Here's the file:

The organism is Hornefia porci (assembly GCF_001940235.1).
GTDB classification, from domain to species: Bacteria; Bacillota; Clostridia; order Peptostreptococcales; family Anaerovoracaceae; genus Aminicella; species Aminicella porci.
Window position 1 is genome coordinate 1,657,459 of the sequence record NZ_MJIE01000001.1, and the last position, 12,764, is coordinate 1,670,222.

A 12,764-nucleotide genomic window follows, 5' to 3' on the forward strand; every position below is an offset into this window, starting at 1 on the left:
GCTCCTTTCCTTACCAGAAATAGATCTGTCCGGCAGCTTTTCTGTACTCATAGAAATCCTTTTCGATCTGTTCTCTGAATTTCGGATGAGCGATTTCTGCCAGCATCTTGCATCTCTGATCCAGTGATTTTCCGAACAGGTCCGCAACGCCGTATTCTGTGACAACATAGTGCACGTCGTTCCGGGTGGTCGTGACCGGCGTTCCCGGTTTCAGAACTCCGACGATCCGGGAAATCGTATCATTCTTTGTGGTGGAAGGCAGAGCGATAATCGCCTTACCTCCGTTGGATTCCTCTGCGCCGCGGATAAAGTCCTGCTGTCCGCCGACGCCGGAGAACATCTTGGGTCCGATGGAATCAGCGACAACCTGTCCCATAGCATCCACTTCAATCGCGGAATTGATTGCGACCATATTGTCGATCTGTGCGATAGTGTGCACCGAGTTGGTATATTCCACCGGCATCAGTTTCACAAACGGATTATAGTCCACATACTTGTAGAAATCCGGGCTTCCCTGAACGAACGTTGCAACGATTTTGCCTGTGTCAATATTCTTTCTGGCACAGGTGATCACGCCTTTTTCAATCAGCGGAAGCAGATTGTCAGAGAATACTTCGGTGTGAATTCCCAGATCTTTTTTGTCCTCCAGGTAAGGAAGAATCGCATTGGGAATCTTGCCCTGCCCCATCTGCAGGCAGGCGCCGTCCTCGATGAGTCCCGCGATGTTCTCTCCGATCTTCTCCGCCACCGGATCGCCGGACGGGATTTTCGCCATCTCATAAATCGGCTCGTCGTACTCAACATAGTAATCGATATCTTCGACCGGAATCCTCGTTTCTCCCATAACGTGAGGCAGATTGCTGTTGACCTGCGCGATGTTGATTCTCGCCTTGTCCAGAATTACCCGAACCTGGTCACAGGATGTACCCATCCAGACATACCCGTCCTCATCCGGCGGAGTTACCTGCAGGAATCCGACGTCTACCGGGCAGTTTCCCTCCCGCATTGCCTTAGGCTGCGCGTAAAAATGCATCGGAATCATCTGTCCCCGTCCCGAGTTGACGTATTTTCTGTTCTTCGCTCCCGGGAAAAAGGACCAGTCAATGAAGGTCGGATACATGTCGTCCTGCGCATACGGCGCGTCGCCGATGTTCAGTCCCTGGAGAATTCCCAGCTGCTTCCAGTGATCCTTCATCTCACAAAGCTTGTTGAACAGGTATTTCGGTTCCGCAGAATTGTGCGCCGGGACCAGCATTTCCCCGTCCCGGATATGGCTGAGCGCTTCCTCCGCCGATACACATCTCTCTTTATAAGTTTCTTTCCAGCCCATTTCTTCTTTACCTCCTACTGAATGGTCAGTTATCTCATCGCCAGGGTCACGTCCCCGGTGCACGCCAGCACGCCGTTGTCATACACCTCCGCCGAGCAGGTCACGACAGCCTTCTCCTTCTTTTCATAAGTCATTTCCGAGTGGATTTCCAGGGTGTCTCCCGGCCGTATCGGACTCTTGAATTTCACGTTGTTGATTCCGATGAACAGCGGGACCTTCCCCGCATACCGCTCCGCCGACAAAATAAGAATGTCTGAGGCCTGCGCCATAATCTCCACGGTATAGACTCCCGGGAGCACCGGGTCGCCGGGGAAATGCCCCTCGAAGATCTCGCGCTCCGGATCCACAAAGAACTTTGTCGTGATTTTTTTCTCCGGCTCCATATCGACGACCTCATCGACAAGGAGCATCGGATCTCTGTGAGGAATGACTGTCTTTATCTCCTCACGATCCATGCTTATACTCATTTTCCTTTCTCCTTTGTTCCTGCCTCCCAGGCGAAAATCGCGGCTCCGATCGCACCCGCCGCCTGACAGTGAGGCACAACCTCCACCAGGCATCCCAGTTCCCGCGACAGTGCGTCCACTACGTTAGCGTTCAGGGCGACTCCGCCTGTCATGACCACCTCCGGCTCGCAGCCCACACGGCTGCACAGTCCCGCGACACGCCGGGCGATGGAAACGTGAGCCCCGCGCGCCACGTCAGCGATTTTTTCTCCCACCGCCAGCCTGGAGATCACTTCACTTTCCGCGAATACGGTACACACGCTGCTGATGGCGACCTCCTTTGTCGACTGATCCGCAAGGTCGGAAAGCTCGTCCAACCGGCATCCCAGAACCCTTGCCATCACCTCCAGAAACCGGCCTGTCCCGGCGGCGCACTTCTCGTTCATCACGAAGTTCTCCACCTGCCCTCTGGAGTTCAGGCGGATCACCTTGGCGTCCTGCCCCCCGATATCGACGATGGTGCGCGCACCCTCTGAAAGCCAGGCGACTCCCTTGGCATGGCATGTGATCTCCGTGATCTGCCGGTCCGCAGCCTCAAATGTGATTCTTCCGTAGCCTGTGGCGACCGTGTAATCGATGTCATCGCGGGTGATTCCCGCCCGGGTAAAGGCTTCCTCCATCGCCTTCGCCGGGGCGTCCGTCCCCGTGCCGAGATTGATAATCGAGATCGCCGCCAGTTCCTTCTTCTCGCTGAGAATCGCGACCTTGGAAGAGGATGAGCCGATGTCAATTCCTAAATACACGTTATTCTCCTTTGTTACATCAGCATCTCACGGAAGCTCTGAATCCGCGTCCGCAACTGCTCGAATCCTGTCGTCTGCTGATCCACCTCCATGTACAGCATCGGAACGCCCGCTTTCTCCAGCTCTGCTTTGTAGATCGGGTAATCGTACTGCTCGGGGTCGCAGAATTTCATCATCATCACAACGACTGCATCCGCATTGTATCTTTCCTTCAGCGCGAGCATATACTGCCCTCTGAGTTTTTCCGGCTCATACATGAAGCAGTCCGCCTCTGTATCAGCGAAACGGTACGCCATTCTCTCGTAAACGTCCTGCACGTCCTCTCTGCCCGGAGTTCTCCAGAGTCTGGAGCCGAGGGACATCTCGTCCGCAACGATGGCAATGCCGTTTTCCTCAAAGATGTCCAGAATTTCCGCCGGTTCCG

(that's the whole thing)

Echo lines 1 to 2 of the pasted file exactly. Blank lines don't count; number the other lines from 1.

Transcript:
The organism is Hornefia porci (assembly GCF_001940235.1).
GTDB classification, from domain to species: Bacteria; Bacillota; Clostridia; order Peptostreptococcales; family Anaerovoracaceae; genus Aminicella; species Aminicella porci.